Bring it on!
No, I'm not talking about the threat of a government shutdown that is being breathlessly reported by the news media. Nor am I thinking about the 40-plus votes the conservative-controlled House has taken to defund Obamacare.
Instead, I'm referring to the false assumption by the inside-the-Beltway crowd that immigration reform is dead on Capitol Hill.
Tell that to former Republican vice presidential candidate Paul Ryan, of Wisconsin, who told the Irish Immigration Reform Committee over breakfast this week that immigration reform is on the "to-do list" of his GOP colleagues in the House this autumn.
Or try to convince the hundreds of immigrants who packed Immaculate Conception Catholic Church in Durham, NC, last weekend to talk about immigration reform with NC Democratic Reps. David Price and G.K. Butterfield.
We at the League of United Latin American Citizens (LULAC) are certainly not throwing in the towel.
Last year, in partnership with allies in the Hispanic community, we marched with more than 12 million Latino voters to the polls - a record number - to demand immigration reform with a path to citizenship.
Since then, our organization - comprised of more than 900 councils nationwide - has held more than 60 town halls on immigration reform to share information on how a strong, bipartisan majority in the Senate passed a bill and how the House leadership is turning a deaf ear to the Latino community.
The push continues. On October 5, our volunteers will take part in the National Day of Dignity and Respect, calling on Congress to act on commonsense immigration reform. On October 3, as part of LULAC's "Actober" Fall Advocacy Days, hundreds of our members will descend on Capitol Hill to meet with Senate and House members on issues that impact our community, with immigration reform at the top of the list.
There is no logical reason for the House to stall action on immigration.
The current fight over Obamacare - the Affordable Care Act that was enacted three years ago and upheld by the US Supreme Court in 2012 - is a manufactured political fight and a colossal waste of time. Were House leaders really paying attention to the Latino community, they would be mindful of the fact that the health care law will make insurance more affordable for millions of Latinos and others across the US.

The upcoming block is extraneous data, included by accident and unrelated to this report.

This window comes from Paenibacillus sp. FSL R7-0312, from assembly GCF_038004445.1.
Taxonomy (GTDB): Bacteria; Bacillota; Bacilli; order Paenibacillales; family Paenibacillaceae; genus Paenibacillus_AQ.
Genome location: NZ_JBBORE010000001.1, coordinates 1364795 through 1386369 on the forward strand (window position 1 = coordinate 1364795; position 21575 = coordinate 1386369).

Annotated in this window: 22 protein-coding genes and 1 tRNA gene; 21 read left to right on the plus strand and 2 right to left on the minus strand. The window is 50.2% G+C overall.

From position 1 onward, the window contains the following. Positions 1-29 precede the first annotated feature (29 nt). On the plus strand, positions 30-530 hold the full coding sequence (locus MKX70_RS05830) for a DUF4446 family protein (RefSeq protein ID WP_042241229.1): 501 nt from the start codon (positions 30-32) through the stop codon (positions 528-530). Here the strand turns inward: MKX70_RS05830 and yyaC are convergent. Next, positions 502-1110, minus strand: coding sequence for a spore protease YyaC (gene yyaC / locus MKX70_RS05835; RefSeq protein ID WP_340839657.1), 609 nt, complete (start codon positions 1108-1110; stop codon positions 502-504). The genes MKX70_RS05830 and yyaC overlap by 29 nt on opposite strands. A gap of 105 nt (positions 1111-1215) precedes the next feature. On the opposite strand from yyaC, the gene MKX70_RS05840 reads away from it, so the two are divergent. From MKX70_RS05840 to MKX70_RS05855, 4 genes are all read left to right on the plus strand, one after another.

As if trying to end Obamacare is not harsh enough to Hispanic Americans, the House also voted to change the eligibility rules of the Supplemental Nutrition Assistance Program (SNAP), the food stamp program. Under the House bill, $39 billion will be cut from the program over 10 years, dropping an estimated 170,000 military vets and 210,000 children who benefit from meals programs at school.
The sad truth is that this is all political theater. House leaders know the reduction in SNAP funding will not be considered by the Senate, and the White House has promised to veto the legislation in the unlikely event that it reaches the president's desk.
LULAC's leaders and members will be on Capitol Hill to push for sensible budget discussions that do not risk nutrition assistance for needy children, critical education programs, or access to health care. In order for our nation to grow and be strong, we need to invest in our future parents, teachers, military service members and leaders.
We also ask Congress to quit wasting time with legislative proposals that are going nowhere and focus on immigration reform that will benefit our national economy and families. It's time to start doing the people's work.
Brent A. Wilkes is the National Executive Director for the League of United Latin American Citizens, this country's largest and oldest Hispanic organization. Wilkes manages the operations of the LULAC National organization regarding national policy, legislative advocacy, program development, and resource development. Follow LULAC on Twitter at @LULAC.